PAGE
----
Sacramento, CA – Sept. 3, 2020     Gov. Newsom said Wednesday that California is making an “unprecedented” effort to address homelessness, two days after lawmakers failed to pass a bill to massively increase housing production….. The governor said the state has placed more than 22,000 homeless Californians in 16,400 hotel and motel rooms amid the pandemic, and is giving cities and counties $600 million to purchase the rooms and convert them into permanent housing….. Local governments also got another $628 million in emergency homelessness aid….. “It’s self-evident that this has to be our top priority and it is,” said Newsom……   A bill heading to Newsom’s desk would create a state Office to End Homelessness, led by a new “homelessness czar.” But the governor said Wednesday he already has a homelessness czar — a seemingly fluid title, given that he’s used it to refer to six people in the past two years, including himself……      HOMELESS PERSPECTIVE CALIFORNIA TICKER…..     …..
Stanton, CA – Sept. 3, 2020     The County of Orange and Jamboree Housing Corporation submitted three applications as co-applicants and in partnership with the City of Stanton under the State Homekey program, all located in the City of Stanton, for a total request of $28.1 million in funding…..   The County recently received word that the State reserved funding for both The Tahiti Motel and Stanton Inn and Suites applications….. Two of the motels identified for funds in the City of Stanton include The Stanton Inn and Suites, on Katella Avenue and the Tahiti Motel, on Beach Boulevard. A third motel is in negotiation with the motel owner, they say. By the end of the project, 132 new affordable homes will be available for those experiencing homelessness.   Although this does not yet represent an award from the State, it is one step closer to securing funding to make the Homekey program work…..     HOMELESS PERSPECTIVE CALIFORNIA TICKER…..     …..     …..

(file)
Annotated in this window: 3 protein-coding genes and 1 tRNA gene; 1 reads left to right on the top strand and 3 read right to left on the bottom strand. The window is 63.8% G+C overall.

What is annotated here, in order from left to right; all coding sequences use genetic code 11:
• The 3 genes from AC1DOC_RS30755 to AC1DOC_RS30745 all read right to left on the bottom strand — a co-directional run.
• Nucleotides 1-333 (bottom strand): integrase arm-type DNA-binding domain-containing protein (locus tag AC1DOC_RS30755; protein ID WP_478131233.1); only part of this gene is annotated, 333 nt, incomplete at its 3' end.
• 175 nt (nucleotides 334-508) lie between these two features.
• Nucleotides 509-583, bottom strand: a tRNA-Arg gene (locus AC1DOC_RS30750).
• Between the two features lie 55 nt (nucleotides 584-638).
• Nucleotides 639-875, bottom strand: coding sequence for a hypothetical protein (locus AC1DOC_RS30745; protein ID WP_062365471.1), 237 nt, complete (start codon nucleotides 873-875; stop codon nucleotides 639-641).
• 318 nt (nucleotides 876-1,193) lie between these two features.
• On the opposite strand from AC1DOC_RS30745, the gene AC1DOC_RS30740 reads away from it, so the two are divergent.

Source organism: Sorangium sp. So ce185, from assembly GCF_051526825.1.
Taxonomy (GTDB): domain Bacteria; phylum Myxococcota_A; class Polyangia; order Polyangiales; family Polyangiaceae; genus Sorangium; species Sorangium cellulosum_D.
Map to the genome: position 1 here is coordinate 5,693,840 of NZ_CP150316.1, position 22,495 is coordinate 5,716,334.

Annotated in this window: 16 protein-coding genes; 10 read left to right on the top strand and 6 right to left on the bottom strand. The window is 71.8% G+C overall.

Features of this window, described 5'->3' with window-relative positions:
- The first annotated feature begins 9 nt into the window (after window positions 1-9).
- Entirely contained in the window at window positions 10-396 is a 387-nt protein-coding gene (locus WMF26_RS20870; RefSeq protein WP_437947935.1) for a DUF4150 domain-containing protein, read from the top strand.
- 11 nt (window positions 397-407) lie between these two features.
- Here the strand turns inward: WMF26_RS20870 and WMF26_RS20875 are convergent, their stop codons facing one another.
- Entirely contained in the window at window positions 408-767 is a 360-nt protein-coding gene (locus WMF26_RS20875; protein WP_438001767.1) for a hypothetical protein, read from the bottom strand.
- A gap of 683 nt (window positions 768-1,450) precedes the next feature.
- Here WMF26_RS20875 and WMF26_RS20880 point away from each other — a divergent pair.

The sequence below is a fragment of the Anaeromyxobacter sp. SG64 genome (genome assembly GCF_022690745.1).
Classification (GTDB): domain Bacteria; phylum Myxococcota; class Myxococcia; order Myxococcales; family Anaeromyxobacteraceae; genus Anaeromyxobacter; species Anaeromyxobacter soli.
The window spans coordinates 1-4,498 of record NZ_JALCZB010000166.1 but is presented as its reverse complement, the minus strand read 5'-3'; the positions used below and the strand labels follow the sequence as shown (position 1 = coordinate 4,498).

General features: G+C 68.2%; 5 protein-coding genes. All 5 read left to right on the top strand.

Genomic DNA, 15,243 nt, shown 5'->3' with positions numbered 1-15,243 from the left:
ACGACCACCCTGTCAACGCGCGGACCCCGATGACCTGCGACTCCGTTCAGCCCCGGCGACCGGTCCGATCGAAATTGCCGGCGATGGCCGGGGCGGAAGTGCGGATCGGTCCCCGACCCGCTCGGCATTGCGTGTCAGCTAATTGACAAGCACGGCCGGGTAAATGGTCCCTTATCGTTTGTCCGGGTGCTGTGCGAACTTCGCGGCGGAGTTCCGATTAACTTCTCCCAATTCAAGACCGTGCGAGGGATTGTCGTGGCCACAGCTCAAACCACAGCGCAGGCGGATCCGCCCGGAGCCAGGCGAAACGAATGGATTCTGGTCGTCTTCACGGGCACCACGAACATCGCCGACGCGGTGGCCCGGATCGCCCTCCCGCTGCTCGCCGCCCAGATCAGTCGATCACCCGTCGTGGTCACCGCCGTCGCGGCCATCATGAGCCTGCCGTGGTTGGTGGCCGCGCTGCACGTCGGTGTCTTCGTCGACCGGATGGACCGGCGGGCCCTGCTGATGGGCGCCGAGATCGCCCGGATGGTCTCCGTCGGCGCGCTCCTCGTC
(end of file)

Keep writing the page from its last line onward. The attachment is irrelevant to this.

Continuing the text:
Oxnard, CA – Sept. 3, 2020     The Vagabond Inn in Oxnard could soon transition from an affordable hotel option to permanent supportive housing for 70 of the county’s homeless residents, thanks to a state funding effort that aims to house California’s most vulnerable homeless individuals….. The Vagabond Inn is under consideration for funding under Project Homekey, the next phase in the state’s efforts to protect homeless residents who are high-risk for COVID-19. In July, Gov. Gavin Newsom announced $600 million in funding for cities and counties to convert motels, hotels and other housing types into permanent housing…..  “This is an opportunity that allows us to both respond to COVID-19 and respond to homelessness and the long-term need to provide housing,” said Oxnard Housing Director Emilio Ramirez…..     HOMELESS PERSPECTIVE CALIFORNIA TICKER     …..     …..